Getting your first Infusion Therapy? You don’t have to worry too much about it. Infusion therapies are usually done fast and so you won’t really feel much pain. However, you may feel some discomfort within the duration of your infusion therapy but the discomfort is manageable. As an administrator of non-medical home care in Illinois, Passionate Private Duty helps clients prepare on expectations about upcoming infusion therapies. To help you know what to expect, we’ve prepared 5 facts that you can watch out and prepare for during infusion therapy:
- Administration of infusion therapies will involve needles and/or catheters. For individuals afraid of needles, it’s best to prepare and keep in mind that the pain of the insertion will only last for a moment. After the insertion is complete, you just have to be patient, follow doctor’s orders, and do your part in getting well as soon as possible especially when you’re confined in the hospital. When you’re a confined patient, it’s good to ready yourself with loose fitting clothes or comfortable clothes during instances of infusion therapy.
- When the disease is serious and oral medicines just won’t do the patient’s condition any good, medicines can be administered directly through the bloodstream. This is where infusion therapy comes in. By direct administration into the bloodstream, your medication gets absorbed and works faster compared to oral medication.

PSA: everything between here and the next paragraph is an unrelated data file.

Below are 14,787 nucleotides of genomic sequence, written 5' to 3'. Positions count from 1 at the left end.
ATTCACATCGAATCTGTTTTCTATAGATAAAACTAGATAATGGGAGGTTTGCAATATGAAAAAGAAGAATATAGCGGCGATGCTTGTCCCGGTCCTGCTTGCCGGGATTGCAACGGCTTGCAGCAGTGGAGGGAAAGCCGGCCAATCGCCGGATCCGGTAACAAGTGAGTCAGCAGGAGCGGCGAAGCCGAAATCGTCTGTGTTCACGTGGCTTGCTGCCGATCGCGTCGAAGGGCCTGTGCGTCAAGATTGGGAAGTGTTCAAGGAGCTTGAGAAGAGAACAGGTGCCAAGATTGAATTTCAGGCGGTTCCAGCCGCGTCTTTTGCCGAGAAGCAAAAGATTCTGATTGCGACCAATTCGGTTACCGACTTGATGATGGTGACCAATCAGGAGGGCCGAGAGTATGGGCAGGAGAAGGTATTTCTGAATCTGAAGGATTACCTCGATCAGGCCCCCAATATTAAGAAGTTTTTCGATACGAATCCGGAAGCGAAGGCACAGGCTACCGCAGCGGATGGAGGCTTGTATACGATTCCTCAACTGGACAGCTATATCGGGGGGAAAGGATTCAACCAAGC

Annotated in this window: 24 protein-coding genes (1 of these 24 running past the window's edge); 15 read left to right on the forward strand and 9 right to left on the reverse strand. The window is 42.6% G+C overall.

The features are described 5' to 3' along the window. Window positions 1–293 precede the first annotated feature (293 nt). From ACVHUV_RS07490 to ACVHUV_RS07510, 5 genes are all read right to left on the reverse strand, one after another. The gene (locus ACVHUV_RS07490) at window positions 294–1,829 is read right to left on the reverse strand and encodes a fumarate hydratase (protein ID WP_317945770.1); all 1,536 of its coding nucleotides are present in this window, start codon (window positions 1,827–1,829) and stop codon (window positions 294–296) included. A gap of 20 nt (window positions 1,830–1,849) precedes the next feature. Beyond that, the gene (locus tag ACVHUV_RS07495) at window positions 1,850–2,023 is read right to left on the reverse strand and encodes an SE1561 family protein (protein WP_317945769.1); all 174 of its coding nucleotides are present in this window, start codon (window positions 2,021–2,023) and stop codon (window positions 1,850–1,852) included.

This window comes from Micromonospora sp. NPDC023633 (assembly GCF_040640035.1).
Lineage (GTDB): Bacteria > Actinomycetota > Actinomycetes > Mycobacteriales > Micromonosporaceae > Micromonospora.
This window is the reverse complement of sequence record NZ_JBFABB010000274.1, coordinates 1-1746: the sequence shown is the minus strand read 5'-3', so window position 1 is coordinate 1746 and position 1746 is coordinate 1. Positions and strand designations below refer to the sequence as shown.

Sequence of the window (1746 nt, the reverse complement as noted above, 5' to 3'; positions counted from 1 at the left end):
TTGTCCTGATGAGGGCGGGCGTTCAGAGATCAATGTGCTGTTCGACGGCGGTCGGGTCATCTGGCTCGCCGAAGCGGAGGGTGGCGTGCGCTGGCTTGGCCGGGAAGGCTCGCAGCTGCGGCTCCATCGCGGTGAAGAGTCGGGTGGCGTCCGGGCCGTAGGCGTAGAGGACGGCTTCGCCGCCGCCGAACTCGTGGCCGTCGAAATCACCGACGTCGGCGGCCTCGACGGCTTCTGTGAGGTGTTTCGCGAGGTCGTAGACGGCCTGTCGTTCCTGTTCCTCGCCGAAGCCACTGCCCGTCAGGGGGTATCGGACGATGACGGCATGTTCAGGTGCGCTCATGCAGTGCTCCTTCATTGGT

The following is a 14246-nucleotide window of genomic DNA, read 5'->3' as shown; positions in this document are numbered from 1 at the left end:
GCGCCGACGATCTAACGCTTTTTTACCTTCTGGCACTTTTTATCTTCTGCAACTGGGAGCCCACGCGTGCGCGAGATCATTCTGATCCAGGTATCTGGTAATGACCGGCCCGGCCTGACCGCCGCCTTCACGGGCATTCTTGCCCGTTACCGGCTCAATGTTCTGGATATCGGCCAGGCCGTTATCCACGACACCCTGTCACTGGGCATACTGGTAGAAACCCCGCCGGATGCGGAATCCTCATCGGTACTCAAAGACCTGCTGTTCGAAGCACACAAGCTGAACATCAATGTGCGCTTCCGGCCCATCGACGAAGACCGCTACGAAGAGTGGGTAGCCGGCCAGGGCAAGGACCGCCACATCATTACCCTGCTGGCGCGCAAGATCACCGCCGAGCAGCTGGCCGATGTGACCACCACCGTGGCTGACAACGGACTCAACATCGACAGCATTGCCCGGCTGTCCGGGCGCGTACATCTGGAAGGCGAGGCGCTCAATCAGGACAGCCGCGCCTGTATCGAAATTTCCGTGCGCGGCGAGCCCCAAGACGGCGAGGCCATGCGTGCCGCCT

- Usually, infusion therapies are done for patients that have to stay in the hospital but there are also infusion therapies for out-patients or for patients staying at home as well. These days, there are also IV administered nutrients just to give the body added nutrition. Registered nurses who are authorized by your attending physician to perform infusion therapies can also perform infusion therapies at the comforts of your own home. Of course, this has to be planned and discussed with your physician and primary healthcare provider.
- Depending on several factors, there are different access points for insertion of IV lines. Commonly, infusion therapies are done by inserting peripheral lines through veins found in one’s hands, feet, arms, and legs. However, in other cases, there are also lines inserted through veins found in one’s chest. The access point for insertion will depend on the patient’s condition so to clarify and get rid of some fears that might be growing, don’t hesitate to ask your physician about access points and what to expect.
- A common instance that may happen when hooked on an IV especially in common areas such as the hands is a reverse flow of blood from the tube. You may notice blood from your hand going into the tube where medicine is supposed to enter through your vein. This is common and if this does happen, one should call for immediate assistance from an attending nurse.
We provide nursing care services in Pingree Grove, IL aiming to provide the best possible service to our clients. To do so, we make it a point to keep our clients informed about medical procedures. For our services, visit www.passionateprivateduty.com.